New images of Mars suggest the Red Planet had large lakes on its surface as recently as three billion years ago. The evidence comes from NASA's Mars Reconnaissance Orbiter (MRO) which spied a series of depressions linked by what look like drainage channels. Scientists say the features bear the hallmarks of being produced by liquid water. But they appear to have formed much later in Mars' history than many thought possible, the researchers add. (1/4)

This Year a Turning Point in Spaceflight (Source: Florida Today)
This year is going to be a turning point in spaceflight. The White House will soon decide the fate of the human exploration program. SpaceX will launch its first rocket from Cape Canaveral. The International Space Station's construction will be complete. The space shuttles will creep ever closer to retirement. Click here to view Florida Today's predictions. (1/4)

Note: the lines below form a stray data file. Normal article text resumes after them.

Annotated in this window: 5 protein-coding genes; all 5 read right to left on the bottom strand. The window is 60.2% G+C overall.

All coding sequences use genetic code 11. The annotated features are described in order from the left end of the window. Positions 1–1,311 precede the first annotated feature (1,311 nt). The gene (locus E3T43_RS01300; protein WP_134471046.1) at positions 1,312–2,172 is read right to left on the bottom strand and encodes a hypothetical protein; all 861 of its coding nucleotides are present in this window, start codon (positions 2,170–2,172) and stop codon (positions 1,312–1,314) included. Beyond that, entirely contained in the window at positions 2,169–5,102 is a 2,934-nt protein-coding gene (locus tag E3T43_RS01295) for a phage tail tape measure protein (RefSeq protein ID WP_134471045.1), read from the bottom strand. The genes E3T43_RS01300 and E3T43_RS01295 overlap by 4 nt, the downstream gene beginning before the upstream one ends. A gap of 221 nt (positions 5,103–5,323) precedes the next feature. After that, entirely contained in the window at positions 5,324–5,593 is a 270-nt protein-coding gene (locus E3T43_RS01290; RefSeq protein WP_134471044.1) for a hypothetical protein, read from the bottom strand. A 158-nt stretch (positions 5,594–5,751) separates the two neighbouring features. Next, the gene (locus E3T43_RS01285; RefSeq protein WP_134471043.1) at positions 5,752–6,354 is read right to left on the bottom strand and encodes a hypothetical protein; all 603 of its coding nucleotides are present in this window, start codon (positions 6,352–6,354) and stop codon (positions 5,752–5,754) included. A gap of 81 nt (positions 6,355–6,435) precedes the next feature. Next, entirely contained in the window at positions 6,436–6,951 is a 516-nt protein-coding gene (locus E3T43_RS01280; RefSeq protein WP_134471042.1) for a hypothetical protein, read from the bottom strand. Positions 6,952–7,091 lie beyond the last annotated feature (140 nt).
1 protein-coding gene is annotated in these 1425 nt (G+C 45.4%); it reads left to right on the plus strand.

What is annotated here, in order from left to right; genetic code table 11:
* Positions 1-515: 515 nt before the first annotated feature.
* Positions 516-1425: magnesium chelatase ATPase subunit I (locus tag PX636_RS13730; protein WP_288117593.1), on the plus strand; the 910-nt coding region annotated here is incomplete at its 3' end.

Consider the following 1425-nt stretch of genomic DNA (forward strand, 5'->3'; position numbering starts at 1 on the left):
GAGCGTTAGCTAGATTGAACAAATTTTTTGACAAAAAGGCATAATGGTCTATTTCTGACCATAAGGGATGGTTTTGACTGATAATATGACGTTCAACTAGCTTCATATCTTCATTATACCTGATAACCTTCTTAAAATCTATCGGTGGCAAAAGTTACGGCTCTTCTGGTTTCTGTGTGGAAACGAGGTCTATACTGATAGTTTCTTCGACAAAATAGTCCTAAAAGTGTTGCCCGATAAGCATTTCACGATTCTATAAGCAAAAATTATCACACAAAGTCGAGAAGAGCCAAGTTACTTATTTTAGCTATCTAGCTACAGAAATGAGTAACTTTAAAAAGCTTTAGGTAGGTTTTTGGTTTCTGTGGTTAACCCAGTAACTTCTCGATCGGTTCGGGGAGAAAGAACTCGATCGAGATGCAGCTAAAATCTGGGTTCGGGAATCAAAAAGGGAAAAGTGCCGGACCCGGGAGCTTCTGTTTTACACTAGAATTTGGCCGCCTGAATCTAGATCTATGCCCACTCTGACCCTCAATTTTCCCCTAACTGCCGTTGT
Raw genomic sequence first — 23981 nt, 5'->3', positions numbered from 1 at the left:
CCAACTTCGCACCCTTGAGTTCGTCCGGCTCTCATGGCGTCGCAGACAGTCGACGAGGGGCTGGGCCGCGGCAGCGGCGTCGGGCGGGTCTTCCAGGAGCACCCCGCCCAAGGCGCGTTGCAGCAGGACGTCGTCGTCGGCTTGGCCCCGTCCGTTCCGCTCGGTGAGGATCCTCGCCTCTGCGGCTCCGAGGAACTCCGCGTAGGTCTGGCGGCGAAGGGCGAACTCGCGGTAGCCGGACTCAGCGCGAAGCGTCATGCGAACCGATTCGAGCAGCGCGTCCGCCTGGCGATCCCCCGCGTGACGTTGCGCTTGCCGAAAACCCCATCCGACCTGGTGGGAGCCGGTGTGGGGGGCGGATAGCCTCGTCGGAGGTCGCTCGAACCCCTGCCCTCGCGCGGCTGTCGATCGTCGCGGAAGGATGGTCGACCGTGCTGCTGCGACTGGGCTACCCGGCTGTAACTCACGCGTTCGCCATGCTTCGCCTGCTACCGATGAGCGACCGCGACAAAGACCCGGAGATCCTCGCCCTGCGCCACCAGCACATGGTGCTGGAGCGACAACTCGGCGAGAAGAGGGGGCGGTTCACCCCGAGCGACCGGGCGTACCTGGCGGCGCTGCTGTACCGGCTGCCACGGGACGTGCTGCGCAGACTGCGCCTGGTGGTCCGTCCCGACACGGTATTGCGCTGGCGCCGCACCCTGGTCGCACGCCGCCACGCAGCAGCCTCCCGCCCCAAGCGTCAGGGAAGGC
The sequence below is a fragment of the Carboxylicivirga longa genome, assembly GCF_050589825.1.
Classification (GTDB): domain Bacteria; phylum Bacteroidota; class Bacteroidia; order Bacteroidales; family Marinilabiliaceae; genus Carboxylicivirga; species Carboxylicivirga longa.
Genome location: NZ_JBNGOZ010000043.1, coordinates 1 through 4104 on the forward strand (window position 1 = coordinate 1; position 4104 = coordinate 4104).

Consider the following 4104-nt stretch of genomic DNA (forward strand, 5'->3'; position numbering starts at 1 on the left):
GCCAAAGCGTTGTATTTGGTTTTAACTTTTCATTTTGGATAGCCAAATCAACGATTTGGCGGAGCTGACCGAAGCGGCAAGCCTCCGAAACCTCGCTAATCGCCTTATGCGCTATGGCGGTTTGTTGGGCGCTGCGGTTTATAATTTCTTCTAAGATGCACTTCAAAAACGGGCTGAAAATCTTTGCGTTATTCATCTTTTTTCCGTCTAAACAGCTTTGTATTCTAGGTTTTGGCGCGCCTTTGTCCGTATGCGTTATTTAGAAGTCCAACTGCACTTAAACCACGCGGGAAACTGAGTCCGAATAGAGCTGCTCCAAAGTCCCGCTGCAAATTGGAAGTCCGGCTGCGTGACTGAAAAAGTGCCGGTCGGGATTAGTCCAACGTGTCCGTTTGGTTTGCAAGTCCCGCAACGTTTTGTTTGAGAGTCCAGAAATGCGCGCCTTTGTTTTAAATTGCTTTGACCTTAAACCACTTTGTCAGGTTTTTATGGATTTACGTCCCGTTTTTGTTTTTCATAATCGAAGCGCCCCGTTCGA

Manned Mission to Construct Huge GEO and Deep Space Telescopes Proposed (Source: NasaSpaceFlight.com)
Buoyed by the success of the Hubble Space Telescope, one of the key proposals on NASA’s internal interpretation of the Augustine Commission’s “Flexible Path” option includes a 45 day manned mission to construct a giant telescope in Geostationary orbit (GEO). A huge deep space telescope is also included in the roadmap, which would focus on a major advancement for the search of Earth-like planets.

The recently produced 64 page presentation is being called over-ambitious by NASA sources, though it provides a fascinating insight into what NASA could do with a supporting budget. The internal effort to “peel the onion” of the Augustine Panel's “flexible path” approach includes several NASA centers and associated bodies who are providing insights to various options that could be open to the Agency.